A lot of recent work has advanced the learning of increasingly context-sensitive distributed representations (i.e., so-called ’embeddings’). In particular. DeepMind’s paper on “Contrastive Predictive Coding” (CPC) is particularly interesting and advances on a number of fronts. For example, in wav2vec, Facebook AI Research (FAIR) uses CPC to obtain apparently superior acoustic modeling results to DeepSpeech’s connectionist temporal classification (CTC) approach. In the CPC paper, the following image is particularly striking, harkening back to the early notion of a Grandmother Cell.
This is an important paper in the development of neural reasoning capabilities which should reduce the brittleness of purely symbolic approaches: Neural Logic Machine
The potential reasoning capabilities, such as with regard to multi-step inference, as in problem solving and theorem proving, are most interesting, but there are important contemporary applications in machine learning and question answering. I’ll just provide a few hightlights from the paper on the latter and some more points and references on the former below.
When I wrote Are Vitamins Subject to Sales Tax, I was addressing the process of translating knowledge expressed in formal documents, like laws, regulations, and contracts, into logic suitable for inference using the Linguist.
Recently, one of my favorite researchers working in natural language processing and reasoning, Luke Zettlemoyer, is among the authors of Entailment-driven Extracting and Editing for Conversational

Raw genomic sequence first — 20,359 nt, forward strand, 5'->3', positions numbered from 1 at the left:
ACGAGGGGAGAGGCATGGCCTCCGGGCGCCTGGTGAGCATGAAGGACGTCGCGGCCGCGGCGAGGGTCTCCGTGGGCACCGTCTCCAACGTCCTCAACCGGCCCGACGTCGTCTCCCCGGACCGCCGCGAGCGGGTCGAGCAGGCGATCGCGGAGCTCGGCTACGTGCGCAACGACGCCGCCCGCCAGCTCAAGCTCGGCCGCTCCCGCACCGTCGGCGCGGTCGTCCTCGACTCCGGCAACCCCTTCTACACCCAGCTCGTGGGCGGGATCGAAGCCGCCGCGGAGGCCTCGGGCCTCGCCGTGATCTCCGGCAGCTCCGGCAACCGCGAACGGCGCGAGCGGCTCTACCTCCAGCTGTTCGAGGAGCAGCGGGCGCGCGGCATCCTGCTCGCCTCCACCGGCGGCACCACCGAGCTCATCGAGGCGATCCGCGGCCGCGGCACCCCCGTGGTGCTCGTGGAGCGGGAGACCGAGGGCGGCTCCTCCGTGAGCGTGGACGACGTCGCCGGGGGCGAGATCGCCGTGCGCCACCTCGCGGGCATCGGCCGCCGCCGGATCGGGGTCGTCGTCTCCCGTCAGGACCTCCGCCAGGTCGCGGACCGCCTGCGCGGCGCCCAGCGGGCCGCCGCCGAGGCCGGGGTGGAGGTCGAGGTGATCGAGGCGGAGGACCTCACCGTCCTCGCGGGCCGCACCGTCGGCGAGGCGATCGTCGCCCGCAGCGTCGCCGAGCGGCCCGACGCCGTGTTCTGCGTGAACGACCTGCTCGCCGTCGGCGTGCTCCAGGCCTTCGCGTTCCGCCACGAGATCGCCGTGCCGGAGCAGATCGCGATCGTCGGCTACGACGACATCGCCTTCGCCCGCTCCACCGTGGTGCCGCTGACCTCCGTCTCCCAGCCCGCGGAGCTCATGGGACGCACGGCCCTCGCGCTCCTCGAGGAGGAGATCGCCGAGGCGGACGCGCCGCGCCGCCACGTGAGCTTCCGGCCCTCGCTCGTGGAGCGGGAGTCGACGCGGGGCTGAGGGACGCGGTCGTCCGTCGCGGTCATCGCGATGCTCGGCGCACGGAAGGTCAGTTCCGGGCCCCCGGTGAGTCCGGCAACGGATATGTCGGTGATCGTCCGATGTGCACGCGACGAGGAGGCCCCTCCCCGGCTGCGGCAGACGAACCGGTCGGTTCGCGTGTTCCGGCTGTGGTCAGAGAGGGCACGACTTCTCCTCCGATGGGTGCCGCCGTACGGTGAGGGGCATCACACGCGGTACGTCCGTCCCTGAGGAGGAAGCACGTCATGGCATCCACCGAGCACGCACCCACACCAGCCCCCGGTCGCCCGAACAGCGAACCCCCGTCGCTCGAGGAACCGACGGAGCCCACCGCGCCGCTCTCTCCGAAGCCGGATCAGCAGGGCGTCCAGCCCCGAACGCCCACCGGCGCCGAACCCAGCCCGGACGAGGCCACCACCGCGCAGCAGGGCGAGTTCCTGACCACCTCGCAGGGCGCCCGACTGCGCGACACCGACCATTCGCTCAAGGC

Machine Reading. This is a very nice turn towards knowledge extraction and inference that improves on superficial reasoning by textual entailment (RTE).
I recommend this paper, which relates to BERT, which is among my current favorites in deep learning for NL/QA. Here is an image from the paper, FYI:
Some folks use the term “automatic speech recognition”, ASR. I don’t like the separation between recognition and understanding, but that’s where the technology stands.
The term ASR encourages thinking about spoken language at a technical level in which purely inductive techniques are used to generate text from an audio signal (which is hopefully some recorded speech!).
As you may know, I am very interested in what many in ASR consider “downstream” natural language tasks. Nonetheless, I’ve been involved with speech since Carnegie Mellon in the eighties. During Haley Systems, I hired one of the Sphinx fellows who integrated Microsoft and IBM speech products with our natural language understanding software. Now I’m working on spoken-language understanding again…
Most common approaches to ASR these days involve deep learning, such as Baidu’s DeepSpeech. If your notion of deep learning means lots of matrix algebra more than necessarily neural networks, then KALDI is also in the running, but it dates to 2011. KALDI is an evolution from the hidden Markov model toolkit, HTK (once owned by Microsoft). Hidden Markov models (HMM) were the basis of most speech recognition systems dating back to the eighties or so, including Sphinx. All of these are open source and freely licensed.